Legacy and succession planning trends and advice
Only 3% of family-owned businesses survive until the fourth generation and beyond. There appears to be a cross-generational disconnect with family owned business succession. We explore past and present trends and cast a glance to the future regarding successful planning to help ensure legacies live on and thrive.

By Francois Botha
Published on Simple October 5, 2020

As much as things change, they stay the same… or do they? One would be forgiven for assuming that Family Offices are a new concept. In fact, the practice of employing an independent party to manage the investments of wealthy individuals and families dates back to the sixth century. The function then, as it is now, was to outsource centralized wealth management with one primary goal, to ensure cross-generational succession and continue the legacy.

Heirs needed to be produced and step-up into leadership roles without question. Some families became their businesses and stood the test of time. Others didn’t. It would appear that independent Family Office consultants played a pivotal role in succession planning thereby ensuring the longevity of the legacy.

Research conducted by the Family Business Institute, specialists in succession planning, shows that 30% of family-owned businesses survive until the second generation, 12% to the third and only 3% to the fourth generation or beyond.

This is indicative of how business paradigms have evolved during the various Industrial Revolutions through which economies and successful family owned businesses have endured. And it makes sense.

As much as things change, they stay the same… or do they? One would be forgiven for assuming that Family Offices are a new concept. In fact, the practice of employing an independent party to manage the investments of wealthy individuals and families dates back to the sixth century. The function then, as it is now, was to outsource centralized wealth management with one primary goal, to ensure cross-generational succession and continue the legacy.

Heirs needed to be produced and step-up into leadership roles without question. Some families became their businesses and stood the test of time. Others didn’t. It would appear that independent Family Office consultants played a pivotal role in succession planning thereby ensuring the longevity of the legacy.

Research conducted by the Family Business Institute, specialists in succession planning, shows that 30% of family-owned businesses survive until the second generation, 12% to the third and only 3% to the fourth generation or beyond.

This is indicative of how business paradigms have evolved during the various Industrial Revolutions through which economies and successful family owned businesses have endured. And it makes sense.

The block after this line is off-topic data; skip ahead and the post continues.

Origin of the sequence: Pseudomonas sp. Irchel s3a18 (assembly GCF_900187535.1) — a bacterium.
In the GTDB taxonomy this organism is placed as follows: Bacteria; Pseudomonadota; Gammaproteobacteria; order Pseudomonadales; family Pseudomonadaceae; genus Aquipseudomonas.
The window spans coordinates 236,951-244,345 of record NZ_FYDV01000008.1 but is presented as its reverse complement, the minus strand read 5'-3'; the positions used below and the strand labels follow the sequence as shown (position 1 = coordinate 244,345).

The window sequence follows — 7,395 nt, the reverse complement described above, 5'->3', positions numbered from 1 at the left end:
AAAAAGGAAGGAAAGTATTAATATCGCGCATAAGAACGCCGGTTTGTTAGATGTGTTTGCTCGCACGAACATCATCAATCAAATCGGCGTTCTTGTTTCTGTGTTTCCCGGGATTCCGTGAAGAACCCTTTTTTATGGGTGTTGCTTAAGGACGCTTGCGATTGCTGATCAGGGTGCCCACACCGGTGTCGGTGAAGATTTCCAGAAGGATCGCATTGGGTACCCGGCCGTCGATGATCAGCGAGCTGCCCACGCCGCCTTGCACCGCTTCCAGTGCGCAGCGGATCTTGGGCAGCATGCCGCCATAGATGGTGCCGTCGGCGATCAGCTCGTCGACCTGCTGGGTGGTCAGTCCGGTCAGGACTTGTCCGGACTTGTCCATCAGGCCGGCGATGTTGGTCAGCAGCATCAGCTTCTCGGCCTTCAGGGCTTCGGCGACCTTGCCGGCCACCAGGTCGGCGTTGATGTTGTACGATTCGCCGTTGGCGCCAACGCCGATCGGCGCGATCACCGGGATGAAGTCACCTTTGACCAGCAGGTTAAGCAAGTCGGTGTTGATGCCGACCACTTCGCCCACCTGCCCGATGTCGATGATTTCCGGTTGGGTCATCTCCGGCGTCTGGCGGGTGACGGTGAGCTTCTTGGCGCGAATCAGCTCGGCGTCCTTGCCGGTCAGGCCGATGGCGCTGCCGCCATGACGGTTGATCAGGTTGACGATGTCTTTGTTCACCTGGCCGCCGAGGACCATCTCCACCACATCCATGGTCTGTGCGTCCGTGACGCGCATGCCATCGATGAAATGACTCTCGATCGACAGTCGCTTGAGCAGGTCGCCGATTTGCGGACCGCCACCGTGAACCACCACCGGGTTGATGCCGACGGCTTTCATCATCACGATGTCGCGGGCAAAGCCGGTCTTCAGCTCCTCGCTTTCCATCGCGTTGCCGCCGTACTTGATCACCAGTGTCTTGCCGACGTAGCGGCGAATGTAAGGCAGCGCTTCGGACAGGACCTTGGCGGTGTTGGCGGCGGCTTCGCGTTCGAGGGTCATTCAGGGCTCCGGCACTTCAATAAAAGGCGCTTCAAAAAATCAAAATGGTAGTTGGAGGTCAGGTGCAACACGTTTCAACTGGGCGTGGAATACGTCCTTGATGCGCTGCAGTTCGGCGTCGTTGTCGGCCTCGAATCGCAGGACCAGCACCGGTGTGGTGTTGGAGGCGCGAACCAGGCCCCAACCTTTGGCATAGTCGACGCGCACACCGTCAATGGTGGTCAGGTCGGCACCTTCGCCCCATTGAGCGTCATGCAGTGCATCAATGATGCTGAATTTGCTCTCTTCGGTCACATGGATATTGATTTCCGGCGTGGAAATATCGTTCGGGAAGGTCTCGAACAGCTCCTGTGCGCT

Highlighting the Hurdles to Cross-Generational Legacies

First, families traded and bargained to survive. Then they entered the First Industrial Revolution that spurred-on the adoption of the Linear Economy business model; roughly defined as taking, making, distributing, using and then disposing. They continued to evolve through two further Industrial Revolutions to enter the Information Age.

Innovation and technology led to the emergence of the knowledge worker as business started to adopt the Cyclical Economy business model. The Re Cycle model as it’s often referred to suggests we limit taking by re-using, re-repurposing, re-imagining, re-distributing and then re-investing.

As business, family owned or not, works through the meat and bone of the Fourth Industrial Evolution, digitization, automation and Artificial Intelligence have created fertile ground for the emergence of the Purpose Driven Economy business model. Purpose, people and impact on the Planet are being placed before Profits as the ultimate currency and measurement of success and business longevity.

Is it any wonder then, that a cross-generational disconnect now exists as witnessed by the 3% of family owned businesses that stood the test of time to make it through to the fourth generation?

These drastic changes in economic context coupled with advances in modern medicine seem to fuel the cross-generational disconnect and dampen the successful succession of family businesses. The older generation is remaining productive for longer periods of time. Family leaders continue to be actively involved in their businesses well up to the age of 80 years old in some instances. The implication is that introducing next generation family management into the business fold becomes increasingly challenging. Grooming through a co-operative approach becomes near impossible.

Agility suggests that family owned businesses must adapt quickly to unforeseen changes and challenges and also, turn obstacles into opportunities.

Solutions to Ensuring the Legacy Lives On

According to the Society for Human Resource Management which aims to build a world of work that works for all, effective succession planning should involve more than just a replacement planning process. It should also include a comprehensive employee development system. We add that the same holds true for the family owned business and its successors.

To continue emerging and then re-emerging family offices may want to re-consider the acronym AI, that generally refers to Artificial Intelligence. Agility combined with Innovation may very well be the key to succession.

This includes a short-term, long-term and broad-term view on recruiting and retaining talent who embody A+I. Better still, embrace these principles as pillars to succession internally for successors to flourish, remain and retain the legacy.

Agility suggests that family owned businesses must adapt quickly to unforeseen changes and challenges and also, turn obstacles into opportunities. Adapt or Die. This means that it is prepared for any unforeseen surprise or tragedy. Innovation on the other hand, suggests that opportunities are created that play to the strengths and interests of family owned business successors who may possess a more creative approach to business management.

Dr David V. Day, Professor of Organizational Behavior in the Lee Kong Chian School of Business, Singapore Management University, argues that in order to survive and thrive, successful organizations must be keenly aware of their leadership talent and how to best develop it across all levels. Succession planning and leadership development are key processes.These tend to be formal, systematic, tailored or experientially based. Dr. Day is the lead editor on two noteworthy books including Leader Development for Transforming Organizations: Growing Leaders for Tomorrow and An Integrative Theory of Leader Development: Connecting Adult Development, Identity and Expertise.